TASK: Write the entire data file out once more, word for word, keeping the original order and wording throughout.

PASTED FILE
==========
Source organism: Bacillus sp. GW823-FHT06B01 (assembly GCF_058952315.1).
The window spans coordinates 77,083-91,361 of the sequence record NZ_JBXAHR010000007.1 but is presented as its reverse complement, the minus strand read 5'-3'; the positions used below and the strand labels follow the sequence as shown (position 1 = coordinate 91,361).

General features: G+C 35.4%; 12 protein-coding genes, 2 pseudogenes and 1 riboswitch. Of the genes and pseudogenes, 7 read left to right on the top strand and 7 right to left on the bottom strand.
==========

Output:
Source organism: Bacillus sp. GW823-FHT06B01 (assembly GCF_058952315.1).
The window spans coordinates 77,083-91,361 of the sequence record NZ_JBXAHR010000007.1 but is presented as its reverse complement, the minus strand read 5'-3'; the positions used below and the strand labels follow the sequence as shown (position 1 = coordinate 91,361).

General features: G+C 35.4%; 12 protein-coding genes, 2 pseudogenes and 1 riboswitch. Of the genes and pseudogenes, 7 read left to right on the top strand and 7 right to left on the bottom strand.